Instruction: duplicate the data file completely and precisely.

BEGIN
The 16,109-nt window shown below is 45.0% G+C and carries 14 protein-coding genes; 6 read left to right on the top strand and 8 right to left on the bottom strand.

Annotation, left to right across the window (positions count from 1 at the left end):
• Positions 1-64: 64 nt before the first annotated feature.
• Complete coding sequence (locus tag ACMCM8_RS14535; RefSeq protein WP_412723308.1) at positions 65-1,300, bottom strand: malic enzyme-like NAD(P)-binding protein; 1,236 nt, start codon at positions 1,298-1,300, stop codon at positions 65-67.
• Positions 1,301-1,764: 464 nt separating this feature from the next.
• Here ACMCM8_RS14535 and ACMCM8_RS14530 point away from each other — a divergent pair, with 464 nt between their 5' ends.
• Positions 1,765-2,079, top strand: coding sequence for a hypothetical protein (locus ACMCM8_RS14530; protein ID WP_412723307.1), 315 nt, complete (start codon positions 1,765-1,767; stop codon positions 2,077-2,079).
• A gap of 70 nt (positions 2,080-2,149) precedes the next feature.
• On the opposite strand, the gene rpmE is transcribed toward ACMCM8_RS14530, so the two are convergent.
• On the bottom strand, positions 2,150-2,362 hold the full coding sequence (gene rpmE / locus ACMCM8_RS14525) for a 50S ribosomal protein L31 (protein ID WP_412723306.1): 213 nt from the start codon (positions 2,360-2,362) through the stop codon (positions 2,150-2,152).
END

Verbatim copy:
The 16,109-nt window shown below is 45.0% G+C and carries 14 protein-coding genes; 6 read left to right on the top strand and 8 right to left on the bottom strand.

Annotation, left to right across the window (positions count from 1 at the left end):
• Positions 1-64: 64 nt before the first annotated feature.
• Complete coding sequence (locus tag ACMCM8_RS14535; RefSeq protein WP_412723308.1) at positions 65-1,300, bottom strand: malic enzyme-like NAD(P)-binding protein; 1,236 nt, start codon at positions 1,298-1,300, stop codon at positions 65-67.
• Positions 1,301-1,764: 464 nt separating this feature from the next.
• Here ACMCM8_RS14535 and ACMCM8_RS14530 point away from each other — a divergent pair, with 464 nt between their 5' ends.
• Positions 1,765-2,079, top strand: coding sequence for a hypothetical protein (locus ACMCM8_RS14530; protein ID WP_412723307.1), 315 nt, complete (start codon positions 1,765-1,767; stop codon positions 2,077-2,079).
• A gap of 70 nt (positions 2,080-2,149) precedes the next feature.
• On the opposite strand, the gene rpmE is transcribed toward ACMCM8_RS14530, so the two are convergent.
• On the bottom strand, positions 2,150-2,362 hold the full coding sequence (gene rpmE / locus ACMCM8_RS14525) for a 50S ribosomal protein L31 (protein ID WP_412723306.1): 213 nt from the start codon (positions 2,360-2,362) through the stop codon (positions 2,150-2,152).